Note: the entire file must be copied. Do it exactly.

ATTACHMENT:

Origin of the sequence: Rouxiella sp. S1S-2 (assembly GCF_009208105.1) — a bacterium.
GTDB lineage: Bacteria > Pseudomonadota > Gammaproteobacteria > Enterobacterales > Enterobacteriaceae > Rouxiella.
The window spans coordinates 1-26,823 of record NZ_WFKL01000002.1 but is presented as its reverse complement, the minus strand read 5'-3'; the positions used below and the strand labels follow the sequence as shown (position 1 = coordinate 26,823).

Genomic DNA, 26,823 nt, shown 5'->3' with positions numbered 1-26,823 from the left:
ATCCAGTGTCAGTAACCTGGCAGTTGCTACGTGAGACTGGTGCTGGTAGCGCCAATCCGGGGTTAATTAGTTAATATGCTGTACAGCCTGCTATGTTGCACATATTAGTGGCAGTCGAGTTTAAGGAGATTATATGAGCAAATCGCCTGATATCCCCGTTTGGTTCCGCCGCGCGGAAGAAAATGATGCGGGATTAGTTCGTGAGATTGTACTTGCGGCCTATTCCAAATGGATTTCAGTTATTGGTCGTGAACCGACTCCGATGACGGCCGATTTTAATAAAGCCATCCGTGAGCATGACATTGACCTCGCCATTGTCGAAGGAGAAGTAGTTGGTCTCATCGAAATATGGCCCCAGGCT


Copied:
Origin of the sequence: Rouxiella sp. S1S-2 (assembly GCF_009208105.1) — a bacterium.
GTDB lineage: Bacteria > Pseudomonadota > Gammaproteobacteria > Enterobacterales > Enterobacteriaceae > Rouxiella.
The window spans coordinates 1-26,823 of record NZ_WFKL01000002.1 but is presented as its reverse complement, the minus strand read 5'-3'; the positions used below and the strand labels follow the sequence as shown (position 1 = coordinate 26,823).

Genomic DNA, 26,823 nt, shown 5'->3' with positions numbered 1-26,823 from the left:
ATCCAGTGTCAGTAACCTGGCAGTTGCTACGTGAGACTGGTGCTGGTAGCGCCAATCCGGGGTTAATTAGTTAATATGCTGTACAGCCTGCTATGTTGCACATATTAGTGGCAGTCGAGTTTAAGGAGATTATATGAGCAAATCGCCTGATATCCCCGTTTGGTTCCGCCGCGCGGAAGAAAATGATGCGGGATTAGTTCGTGAGATTGTACTTGCGGCCTATTCCAAATGGATTTCAGTTATTGGTCGTGAACCGACTCCGATGACGGCCGATTTTAATAAAGCCATCCGTGAGCATGACATTGACCTCGCCATTGTCGAAGGAGAAGTAGTTGGTCTCATCGAAATATGGCCCCAGGCT